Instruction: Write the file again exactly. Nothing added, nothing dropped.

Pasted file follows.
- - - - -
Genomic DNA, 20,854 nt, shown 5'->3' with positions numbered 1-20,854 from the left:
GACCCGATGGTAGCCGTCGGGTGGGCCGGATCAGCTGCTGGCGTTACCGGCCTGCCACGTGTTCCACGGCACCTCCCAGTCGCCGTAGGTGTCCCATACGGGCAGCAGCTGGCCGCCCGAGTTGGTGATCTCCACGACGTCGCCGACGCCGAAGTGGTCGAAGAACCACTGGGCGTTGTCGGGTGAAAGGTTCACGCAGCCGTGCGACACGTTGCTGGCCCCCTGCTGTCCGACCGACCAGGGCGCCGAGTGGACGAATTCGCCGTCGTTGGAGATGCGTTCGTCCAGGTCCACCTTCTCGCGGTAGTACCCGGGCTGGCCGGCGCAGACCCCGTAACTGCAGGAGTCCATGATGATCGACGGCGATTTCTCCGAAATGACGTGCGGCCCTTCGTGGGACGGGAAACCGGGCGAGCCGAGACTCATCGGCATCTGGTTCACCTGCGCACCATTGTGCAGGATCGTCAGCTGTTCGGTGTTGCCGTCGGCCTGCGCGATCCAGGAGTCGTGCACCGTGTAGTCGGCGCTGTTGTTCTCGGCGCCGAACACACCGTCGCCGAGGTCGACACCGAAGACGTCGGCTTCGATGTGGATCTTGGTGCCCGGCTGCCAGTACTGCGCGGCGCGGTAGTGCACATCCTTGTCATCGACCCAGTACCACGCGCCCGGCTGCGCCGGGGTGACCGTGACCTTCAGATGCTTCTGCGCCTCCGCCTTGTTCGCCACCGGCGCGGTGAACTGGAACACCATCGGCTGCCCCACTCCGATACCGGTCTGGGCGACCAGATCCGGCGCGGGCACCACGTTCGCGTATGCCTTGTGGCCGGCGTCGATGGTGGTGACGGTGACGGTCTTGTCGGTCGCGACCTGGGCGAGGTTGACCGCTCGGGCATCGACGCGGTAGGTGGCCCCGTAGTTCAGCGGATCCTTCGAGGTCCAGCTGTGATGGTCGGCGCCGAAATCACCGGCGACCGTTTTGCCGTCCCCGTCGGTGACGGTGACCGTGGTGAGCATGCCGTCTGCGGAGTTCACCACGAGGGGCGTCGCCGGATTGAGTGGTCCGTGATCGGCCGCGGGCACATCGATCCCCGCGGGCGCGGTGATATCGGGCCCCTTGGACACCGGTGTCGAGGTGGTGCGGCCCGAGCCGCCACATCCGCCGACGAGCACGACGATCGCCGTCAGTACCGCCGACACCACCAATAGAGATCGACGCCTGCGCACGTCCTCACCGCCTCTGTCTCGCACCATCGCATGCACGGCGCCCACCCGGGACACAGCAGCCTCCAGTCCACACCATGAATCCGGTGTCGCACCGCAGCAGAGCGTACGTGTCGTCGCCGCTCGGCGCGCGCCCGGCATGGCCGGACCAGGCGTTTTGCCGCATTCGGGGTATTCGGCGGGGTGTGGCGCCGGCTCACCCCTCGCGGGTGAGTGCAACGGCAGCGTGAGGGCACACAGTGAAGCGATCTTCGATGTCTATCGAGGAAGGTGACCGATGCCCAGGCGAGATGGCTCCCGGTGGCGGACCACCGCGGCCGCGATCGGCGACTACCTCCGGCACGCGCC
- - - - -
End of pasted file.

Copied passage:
Genomic DNA, 20,854 nt, shown 5'->3' with positions numbered 1-20,854 from the left:
GACCCGATGGTAGCCGTCGGGTGGGCCGGATCAGCTGCTGGCGTTACCGGCCTGCCACGTGTTCCACGGCACCTCCCAGTCGCCGTAGGTGTCCCATACGGGCAGCAGCTGGCCGCCCGAGTTGGTGATCTCCACGACGTCGCCGACGCCGAAGTGGTCGAAGAACCACTGGGCGTTGTCGGGTGAAAGGTTCACGCAGCCGTGCGACACGTTGCTGGCCCCCTGCTGTCCGACCGACCAGGGCGCCGAGTGGACGAATTCGCCGTCGTTGGAGATGCGTTCGTCCAGGTCCACCTTCTCGCGGTAGTACCCGGGCTGGCCGGCGCAGACCCCGTAACTGCAGGAGTCCATGATGATCGACGGCGATTTCTCCGAAATGACGTGCGGCCCTTCGTGGGACGGGAAACCGGGCGAGCCGAGACTCATCGGCATCTGGTTCACCTGCGCACCATTGTGCAGGATCGTCAGCTGTTCGGTGTTGCCGTCGGCCTGCGCGATCCAGGAGTCGTGCACCGTGTAGTCGGCGCTGTTGTTCTCGGCGCCGAACACACCGTCGCCGAGGTCGACACCGAAGACGTCGGCTTCGATGTGGATCTTGGTGCCCGGCTGCCAGTACTGCGCGGCGCGGTAGTGCACATCCTTGTCATCGACCCAGTACCACGCGCCCGGCTGCGCCGGGGTGACCGTGACCTTCAGATGCTTCTGCGCCTCCGCCTTGTTCGCCACCGGCGCGGTGAACTGGAACACCATCGGCTGCCCCACTCCGATACCGGTCTGGGCGACCAGATCCGGCGCGGGCACCACGTTCGCGTATGCCTTGTGGCCGGCGTCGATGGTGGTGACGGTGACGGTCTTGTCGGTCGCGACCTGGGCGAGGTTGACCGCTCGGGCATCGACGCGGTAGGTGGCCCCGTAGTTCAGCGGATCCTTCGAGGTCCAGCTGTGATGGTCGGCGCCGAAATCACCGGCGACCGTTTTGCCGTCCCCGTCGGTGACGGTGACCGTGGTGAGCATGCCGTCTGCGGAGTTCACCACGAGGGGCGTCGCCGGATTGAGTGGTCCGTGATCGGCCGCGGGCACATCGATCCCCGCGGGCGCGGTGATATCGGGCCCCTTGGACACCGGTGTCGAGGTGGTGCGGCCCGAGCCGCCACATCCGCCGACGAGCACGACGATCGCCGTCAGTACCGCCGACACCACCAATAGAGATCGACGCCTGCGCACGTCCTCACCGCCTCTGTCTCGCACCATCGCATGCACGGCGCCCACCCGGGACACAGCAGCCTCCAGTCCACACCATGAATCCGGTGTCGCACCGCAGCAGAGCGTACGTGTCGTCGCCGCTCGGCGCGCGCCCGGCATGGCCGGACCAGGCGTTTTGCCGCATTCGGGGTATTCGGCGGGGTGTGGCGCCGGCTCACCCCTCGCGGGTGAGTGCAACGGCAGCGTGAGGGCACACAGTGAAGCGATCTTCGATGTCTATCGAGGAAGGTGACCGATGCCCAGGCGAGATGGCTCCCGGTGGCGGACCACCGCGGCCGCGATCGGCGACTACCTCCGGCACGCGCC